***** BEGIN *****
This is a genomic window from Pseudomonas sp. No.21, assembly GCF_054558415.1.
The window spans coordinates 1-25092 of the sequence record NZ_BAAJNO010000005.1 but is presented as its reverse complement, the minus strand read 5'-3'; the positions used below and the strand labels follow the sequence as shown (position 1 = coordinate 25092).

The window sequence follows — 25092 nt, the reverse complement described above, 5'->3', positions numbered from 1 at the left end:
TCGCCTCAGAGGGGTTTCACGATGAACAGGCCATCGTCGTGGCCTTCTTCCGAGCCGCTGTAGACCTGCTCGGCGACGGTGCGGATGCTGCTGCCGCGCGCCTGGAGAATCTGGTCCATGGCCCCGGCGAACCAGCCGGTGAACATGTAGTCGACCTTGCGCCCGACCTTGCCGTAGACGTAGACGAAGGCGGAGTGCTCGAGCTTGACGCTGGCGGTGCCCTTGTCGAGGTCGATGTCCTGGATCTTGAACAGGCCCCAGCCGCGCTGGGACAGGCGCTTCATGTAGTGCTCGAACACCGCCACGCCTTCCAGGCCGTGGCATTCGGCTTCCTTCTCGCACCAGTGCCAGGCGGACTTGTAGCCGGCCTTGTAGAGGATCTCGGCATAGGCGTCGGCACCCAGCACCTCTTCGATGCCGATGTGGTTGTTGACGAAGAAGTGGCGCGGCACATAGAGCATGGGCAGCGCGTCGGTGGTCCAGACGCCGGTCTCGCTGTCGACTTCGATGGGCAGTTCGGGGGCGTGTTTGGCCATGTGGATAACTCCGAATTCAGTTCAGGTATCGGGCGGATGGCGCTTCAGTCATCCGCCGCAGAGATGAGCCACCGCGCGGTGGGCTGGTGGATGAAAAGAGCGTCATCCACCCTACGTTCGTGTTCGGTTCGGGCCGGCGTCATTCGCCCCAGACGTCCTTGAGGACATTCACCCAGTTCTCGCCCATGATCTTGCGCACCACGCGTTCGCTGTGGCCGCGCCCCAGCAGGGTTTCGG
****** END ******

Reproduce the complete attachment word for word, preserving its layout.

This is a genomic window from Pseudomonas sp. No.21, assembly GCF_054558415.1.
The window spans coordinates 1-25092 of the sequence record NZ_BAAJNO010000005.1 but is presented as its reverse complement, the minus strand read 5'-3'; the positions used below and the strand labels follow the sequence as shown (position 1 = coordinate 25092).

The window sequence follows — 25092 nt, the reverse complement described above, 5'->3', positions numbered from 1 at the left end:
TCGCCTCAGAGGGGTTTCACGATGAACAGGCCATCGTCGTGGCCTTCTTCCGAGCCGCTGTAGACCTGCTCGGCGACGGTGCGGATGCTGCTGCCGCGCGCCTGGAGAATCTGGTCCATGGCCCCGGCGAACCAGCCGGTGAACATGTAGTCGACCTTGCGCCCGACCTTGCCGTAGACGTAGACGAAGGCGGAGTGCTCGAGCTTGACGCTGGCGGTGCCCTTGTCGAGGTCGATGTCCTGGATCTTGAACAGGCCCCAGCCGCGCTGGGACAGGCGCTTCATGTAGTGCTCGAACACCGCCACGCCTTCCAGGCCGTGGCATTCGGCTTCCTTCTCGCACCAGTGCCAGGCGGACTTGTAGCCGGCCTTGTAGAGGATCTCGGCATAGGCGTCGGCACCCAGCACCTCTTCGATGCCGATGTGGTTGTTGACGAAGAAGTGGCGCGGCACATAGAGCATGGGCAGCGCGTCGGTGGTCCAGACGCCGGTCTCGCTGTCGACTTCGATGGGCAGTTCGGGGGCGTGTTTGGCCATGTGGATAACTCCGAATTCAGTTCAGGTATCGGGCGGATGGCGCTTCAGTCATCCGCCGCAGAGATGAGCCACCGCGCGGTGGGCTGGTGGATGAAAAGAGCGTCATCCACCCTACGTTCGTGTTCGGTTCGGGCCGGCGTCATTCGCCCCAGACGTCCTTGAGGACATTCACCCAGTTCTCGCCCATGATCTTGCGCACCACGCGTTCGCTGTGGCCGCGCCCCAGCAGGGTTTCGG